Thinking smart with artificial intelligence
XU Li, a 35-year-old Shanghai computer scientist, offered a sweeping vision of the future of artificial intelligence at a recent global forum in the city.
The co-founder and chief executive of SenseTime has built a company valued at 10 billion yuan (US$1.5 billion), after it secured the biggest single round of financing in the worldwide artificial intelligence industry a few months ago.
The company’s algorithm has become an invaluable assistant to police and smartphone users. It can set up facial recognition systems to nab criminals, “read” thousands of X-ray films in one night and optimize aperture setups to take better photos with handsets.
“We offer unified AI services like Lego to business clients,” Xu told the 2017 Global (Shanghai) Artificial Intelligence Innovation Summit, which attracted top government and industry officials. “Using that, clients can build castles, parks or vehicles on their own.”
SenseTime is a relative latecomer in the industry, compared with Facebook or Google’s AlphaGo, but that doesn’t dim Xu’s confidence. He said he wants to help define China’s own artificial intelligence standards and eco-system instead of piggybacking on the developments of others.
That’s the sort of pluck the Chinese government likes to hear. The nation’s leaders have adopted a strategy of encouraging innovation in the technology sector, led by entrepreneurs with bright ideas and bold ambitions.
A domestically developed standard for artificial intelligence is also considered vital to national security.
According to the blueprint put forth by the State Council, China’s cabinet, the value of the nation’s core AI industries will exceed 150 billion yuan by 2020 and 400 billion yuan by 2025.
The accuracy rate of natural language comprehension, voice recognition, and image and device recognition has already crossed the industry’s “red line,” meaning accuracy beyond that of human beings, analysts said.
China has natural advantages in the development of artificial intelligence, with its large population and already huge volume of data and industrial applications. But Xu said AI can’t really redefine and change the whole economy without China’s possessing its own core system and standards.
Offering services such as facial recognition, smart surveillance and deep learning, SenseTime’s clientele includes China Mobile, UnionPay, Huawei, Xiaomi, OPPO, Vivo, Weibo and other industry giants.
The company charges a licensing fee for its Intelligent Video Analytics service, which covers more than 100 million people, including smartphone users who want optimized selfies and the “bokeh,” or artistic blur, effect.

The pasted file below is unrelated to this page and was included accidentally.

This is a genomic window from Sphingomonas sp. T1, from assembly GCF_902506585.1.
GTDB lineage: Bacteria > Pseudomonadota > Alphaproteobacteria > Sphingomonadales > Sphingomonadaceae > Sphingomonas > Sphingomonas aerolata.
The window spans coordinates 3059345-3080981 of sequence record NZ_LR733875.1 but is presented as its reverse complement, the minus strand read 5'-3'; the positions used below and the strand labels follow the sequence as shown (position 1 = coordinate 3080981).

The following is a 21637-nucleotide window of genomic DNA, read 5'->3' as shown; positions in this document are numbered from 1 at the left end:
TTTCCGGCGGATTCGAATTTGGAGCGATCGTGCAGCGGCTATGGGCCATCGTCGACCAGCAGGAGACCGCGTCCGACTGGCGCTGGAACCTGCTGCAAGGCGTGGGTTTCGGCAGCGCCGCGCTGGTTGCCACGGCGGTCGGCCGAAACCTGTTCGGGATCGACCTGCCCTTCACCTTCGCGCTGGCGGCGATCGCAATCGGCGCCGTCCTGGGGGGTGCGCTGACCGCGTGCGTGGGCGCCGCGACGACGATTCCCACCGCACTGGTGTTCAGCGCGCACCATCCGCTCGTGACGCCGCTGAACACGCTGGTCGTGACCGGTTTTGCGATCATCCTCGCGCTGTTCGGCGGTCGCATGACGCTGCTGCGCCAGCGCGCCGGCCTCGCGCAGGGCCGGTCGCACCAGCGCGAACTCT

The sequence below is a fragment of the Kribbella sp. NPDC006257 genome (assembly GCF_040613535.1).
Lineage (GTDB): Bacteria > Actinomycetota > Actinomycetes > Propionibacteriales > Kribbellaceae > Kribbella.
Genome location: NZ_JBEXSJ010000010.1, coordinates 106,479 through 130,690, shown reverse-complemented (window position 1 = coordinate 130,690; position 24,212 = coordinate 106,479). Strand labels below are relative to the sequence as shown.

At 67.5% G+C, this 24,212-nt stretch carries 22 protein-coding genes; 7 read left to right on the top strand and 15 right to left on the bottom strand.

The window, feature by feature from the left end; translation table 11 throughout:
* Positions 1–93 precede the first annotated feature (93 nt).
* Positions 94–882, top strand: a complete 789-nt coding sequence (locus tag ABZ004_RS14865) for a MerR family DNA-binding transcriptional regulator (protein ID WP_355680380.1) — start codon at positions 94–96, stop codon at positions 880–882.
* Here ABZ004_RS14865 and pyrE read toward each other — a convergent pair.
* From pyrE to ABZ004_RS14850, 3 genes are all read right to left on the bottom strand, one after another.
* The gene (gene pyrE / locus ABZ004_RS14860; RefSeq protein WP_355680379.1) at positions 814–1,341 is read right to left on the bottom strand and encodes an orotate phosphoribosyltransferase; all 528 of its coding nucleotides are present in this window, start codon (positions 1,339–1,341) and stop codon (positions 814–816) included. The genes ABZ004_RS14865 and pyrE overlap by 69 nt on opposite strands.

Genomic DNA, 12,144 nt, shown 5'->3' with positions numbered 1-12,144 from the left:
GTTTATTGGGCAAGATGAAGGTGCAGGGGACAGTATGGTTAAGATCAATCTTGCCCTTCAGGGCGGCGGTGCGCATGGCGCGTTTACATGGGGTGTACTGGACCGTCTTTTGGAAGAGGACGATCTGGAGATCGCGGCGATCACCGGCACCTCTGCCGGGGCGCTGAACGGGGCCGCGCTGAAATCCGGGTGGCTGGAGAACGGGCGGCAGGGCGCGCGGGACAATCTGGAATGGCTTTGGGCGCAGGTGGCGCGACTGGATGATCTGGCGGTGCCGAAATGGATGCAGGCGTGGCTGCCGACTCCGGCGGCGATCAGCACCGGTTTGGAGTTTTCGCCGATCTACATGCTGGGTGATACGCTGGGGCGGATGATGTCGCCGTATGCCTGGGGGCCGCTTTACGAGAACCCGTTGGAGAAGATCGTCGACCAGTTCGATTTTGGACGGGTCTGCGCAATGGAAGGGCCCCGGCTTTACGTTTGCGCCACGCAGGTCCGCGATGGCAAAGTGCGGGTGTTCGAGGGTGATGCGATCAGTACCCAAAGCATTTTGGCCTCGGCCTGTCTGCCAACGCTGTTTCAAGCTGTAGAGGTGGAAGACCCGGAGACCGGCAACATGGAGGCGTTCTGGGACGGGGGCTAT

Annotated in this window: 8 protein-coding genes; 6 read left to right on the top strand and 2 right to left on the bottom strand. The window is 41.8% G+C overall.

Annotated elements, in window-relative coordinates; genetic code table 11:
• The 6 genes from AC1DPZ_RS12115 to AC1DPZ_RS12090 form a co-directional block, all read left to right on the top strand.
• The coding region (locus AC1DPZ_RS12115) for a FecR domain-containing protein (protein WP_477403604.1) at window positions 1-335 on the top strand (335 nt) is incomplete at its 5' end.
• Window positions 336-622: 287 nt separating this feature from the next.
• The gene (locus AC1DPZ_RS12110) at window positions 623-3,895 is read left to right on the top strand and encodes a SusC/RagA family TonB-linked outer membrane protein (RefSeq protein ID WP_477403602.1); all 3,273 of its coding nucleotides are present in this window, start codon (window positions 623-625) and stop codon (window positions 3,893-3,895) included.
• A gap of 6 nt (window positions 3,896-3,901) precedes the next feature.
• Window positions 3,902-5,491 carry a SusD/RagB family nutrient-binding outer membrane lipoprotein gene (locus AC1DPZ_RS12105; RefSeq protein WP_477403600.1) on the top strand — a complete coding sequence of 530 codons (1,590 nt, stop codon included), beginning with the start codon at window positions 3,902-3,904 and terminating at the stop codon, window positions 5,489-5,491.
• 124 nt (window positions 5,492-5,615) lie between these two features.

Xu said the Lego business model results in unified services and stable income flow. The bulk of the company’s income comes from Beijing in the north and the Shenzhen region in the south, but Xu said he sees great market opportunities in Shanghai, where he attended university.
“Shanghai has unique advantages in international professional talent, advanced information structures and finance,” Xu told the Shanghai summit.
SenseTime has already attracted clients in the city, spanning smart manufacturing, self-driving cars and financial technology — areas where Shanghai occupies a leading national role.
The city seeks to establish itself as “China’s artificial intelligence highland” by providing incentive policies and funding to attract top artificial intelligence firms to Shanghai technology parks, according to summit speakers who included Shanghai Vice Mayor Zhou Bo.
In July, SenseTime announced it had raised US$410 million in its latest round of funding. Major investors included CDH Investments and Sailing Capital, and almost 20 financial institutions such as China International Capital Corp, China Everbright Holdings, China Renaissance and China Merchants Securities (Hong Kong).
The capital injection will support technology and applications development at SenseTime, Xu said. Among the hot areas of development are autonomous cars. Xu said they will become a reality in a decade or so, and currently present an ideal sector for the company’s involvement.
By 2020, artificial intelligence is expected to become a US$1 trillion global industry. By 2030, its value will exceed the combined gross domestic products of China and India, according to a recent report by professional services firm PwC.
Talent pools are a key element in the success of artificial intelligence companies, Xu said. SenseTime now employs more than 120 engineers with doctoral or post-doctoral degrees.
China has become a magnet for attracting talent and investment in the realm of artificial intelligence, narrowing the gap with the US, LinkedIn said in a report.